Global children’s literature from Tiny Owl

11 January 2016

Delaram Ghanimifard is Co-founder of Tiny Owl, an independent publishing company, committed to produce quality books for children. Tiny Owl aims to introduce the cream of the crop of global children’s literature, contemporary and old, to the English speaking audience.

The idea of publishing books with a diverse background came to me when I was faced with a “single tone” in the children’s book market in the UK. My son was in Year 5 when we came to the UK, and did not know much English. Looking in the libraries and bookshops, I could find very few books that reflected the diversity of his classroom, or that he could culturally relate to.

Knowing that there were plenty artistic and culturally rich books published in other countries, I thought we could translate some of the best here in the UK and add to the valuable books published here. We started publishing books from the place we knew best: Iran.

Each book is unique in a way. They range from old and modern fables to poems, and contemporary stories. They have been translated into English and then edited both for rubbing out the foreign tone and to make sure they are culturally approachable by children (and parents and teachers) here.


We believe by seeing the art works in a picture book, children enrich their visual and artistic knowledge. It is important to show the children the variety of possible art works in the books they read. This can also complement visiting galleries to see works of artists in a different environment.

Collage from Alive Again, by Ahmadreza Ahmadi, illustrated by Nahid Kazemi Acrylic technique, The Clever Mouse, by Anahita Teymorian


Some of our books can be used to teach about lifestyles and diversity in the world (such as Tahmineh’s Beautiful Bird), while others have deep meanings to think about and discuss in class. For the latter, books by contemporary poet and author Ahmadreza Ahmadi are the best we can suggest. Alive Again (see above picture) talks about regaining things that are temporarily gone: blossoms, rain, and wheat grains). His other book When I Coloured In the World, plays with the idea of changing unpleasant concepts such as war and hunger, to more colourful and happy words. We suggest asking the children what words they would like to change in the world and what colour would they give this new word.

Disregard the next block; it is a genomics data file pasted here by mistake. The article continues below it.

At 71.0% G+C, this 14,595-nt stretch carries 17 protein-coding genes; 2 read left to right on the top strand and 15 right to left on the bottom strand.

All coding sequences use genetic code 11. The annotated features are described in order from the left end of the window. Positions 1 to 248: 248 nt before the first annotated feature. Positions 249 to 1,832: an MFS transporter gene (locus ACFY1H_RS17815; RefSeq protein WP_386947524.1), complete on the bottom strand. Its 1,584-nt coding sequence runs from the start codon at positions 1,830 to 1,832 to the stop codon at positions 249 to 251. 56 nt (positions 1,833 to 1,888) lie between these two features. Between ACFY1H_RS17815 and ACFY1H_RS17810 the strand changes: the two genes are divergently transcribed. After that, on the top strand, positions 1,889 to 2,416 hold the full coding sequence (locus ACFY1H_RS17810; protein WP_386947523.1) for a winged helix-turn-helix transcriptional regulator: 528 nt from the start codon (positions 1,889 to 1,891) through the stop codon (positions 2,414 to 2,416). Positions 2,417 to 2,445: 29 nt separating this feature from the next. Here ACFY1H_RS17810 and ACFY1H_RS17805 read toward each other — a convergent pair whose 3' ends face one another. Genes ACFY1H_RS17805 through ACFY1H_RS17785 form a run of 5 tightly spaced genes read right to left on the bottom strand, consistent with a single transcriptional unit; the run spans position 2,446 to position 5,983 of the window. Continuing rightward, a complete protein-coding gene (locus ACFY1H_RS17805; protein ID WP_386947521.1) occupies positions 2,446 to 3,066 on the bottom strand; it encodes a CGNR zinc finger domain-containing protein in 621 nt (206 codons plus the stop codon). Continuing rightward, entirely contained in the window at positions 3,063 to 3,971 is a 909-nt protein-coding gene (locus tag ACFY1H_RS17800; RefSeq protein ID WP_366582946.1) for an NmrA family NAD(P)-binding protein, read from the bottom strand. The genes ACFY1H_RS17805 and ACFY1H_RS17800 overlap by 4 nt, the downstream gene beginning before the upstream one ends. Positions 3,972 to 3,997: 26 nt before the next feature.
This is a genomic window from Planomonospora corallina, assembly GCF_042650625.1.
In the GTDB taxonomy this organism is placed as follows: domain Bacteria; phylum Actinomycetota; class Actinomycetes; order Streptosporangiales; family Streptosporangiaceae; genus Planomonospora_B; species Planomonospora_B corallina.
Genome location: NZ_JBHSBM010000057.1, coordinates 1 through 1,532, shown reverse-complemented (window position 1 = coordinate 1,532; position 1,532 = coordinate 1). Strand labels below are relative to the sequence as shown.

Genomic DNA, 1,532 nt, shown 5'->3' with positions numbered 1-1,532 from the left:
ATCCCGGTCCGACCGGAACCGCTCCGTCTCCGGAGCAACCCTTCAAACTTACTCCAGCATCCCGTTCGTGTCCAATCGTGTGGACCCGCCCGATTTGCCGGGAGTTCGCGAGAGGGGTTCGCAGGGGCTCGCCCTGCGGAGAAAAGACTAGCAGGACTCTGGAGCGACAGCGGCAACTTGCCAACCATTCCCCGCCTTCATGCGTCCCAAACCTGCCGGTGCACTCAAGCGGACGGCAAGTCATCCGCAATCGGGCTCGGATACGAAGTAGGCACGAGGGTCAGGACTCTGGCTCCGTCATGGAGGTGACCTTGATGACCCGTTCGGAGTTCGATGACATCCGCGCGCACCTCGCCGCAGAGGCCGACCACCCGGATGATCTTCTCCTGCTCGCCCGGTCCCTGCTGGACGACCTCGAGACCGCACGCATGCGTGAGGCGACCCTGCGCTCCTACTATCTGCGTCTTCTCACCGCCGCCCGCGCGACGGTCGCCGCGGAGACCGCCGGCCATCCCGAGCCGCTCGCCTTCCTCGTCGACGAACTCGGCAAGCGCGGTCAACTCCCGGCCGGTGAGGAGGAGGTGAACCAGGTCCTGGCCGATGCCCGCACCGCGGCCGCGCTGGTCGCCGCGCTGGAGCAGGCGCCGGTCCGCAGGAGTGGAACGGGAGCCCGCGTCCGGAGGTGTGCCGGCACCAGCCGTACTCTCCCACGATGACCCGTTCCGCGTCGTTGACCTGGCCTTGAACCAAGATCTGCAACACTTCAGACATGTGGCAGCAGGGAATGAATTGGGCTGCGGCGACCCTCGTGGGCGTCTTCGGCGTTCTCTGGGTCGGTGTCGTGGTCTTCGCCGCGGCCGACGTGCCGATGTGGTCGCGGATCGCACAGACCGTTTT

When I Coloured in the World, by Ahmadreza Ahmadi, illustrated by Ehsan Abdollahi

Tahmineh's Beautiful Bird by Parviz KalantariTahmineh’s Beautiful Bird is the story of a Qashqai girl in a nomadic tribe. She likes a bird, but her parents tell her to weave the image of the bird into a carpet-like shoulder bag, instead of capturing and keeping it in a cage. Every page of this story shows us a corner of Tahmineh’s life style as a Qashqai girl. This includes her school, how her mother bakes flat breads and milks the goats, and what they wear. The story and illustrations are from a renowned ethnography artist, in a modern simplified cubist style.

World’s Literature

Another aspect of Tiny Owl books is introducing a part of world’s literature that is less known in the UK.

The Little Black Fish is a contemporary classic in Iran, a book that almost every child in Iran has read and knows. It is said that this book has had a large impact on political changes in Iran. The illustrator of this book, Farshid Mesghali, has won the prestigious Hans Christian Andersen Award for the illustrations.

From the old classics, stories from the 13th century poet, Rumi, are among world treasures. Tiny Owl has published two titles from Rumi: The Parrot and the Merchant, and The Jackal Who Thought He Was a Peacock.

The Little Black Fish, The Parrot and the Merchant, The Jackal Who Thought He Was a Peacock

To find more books and read reviews please visit

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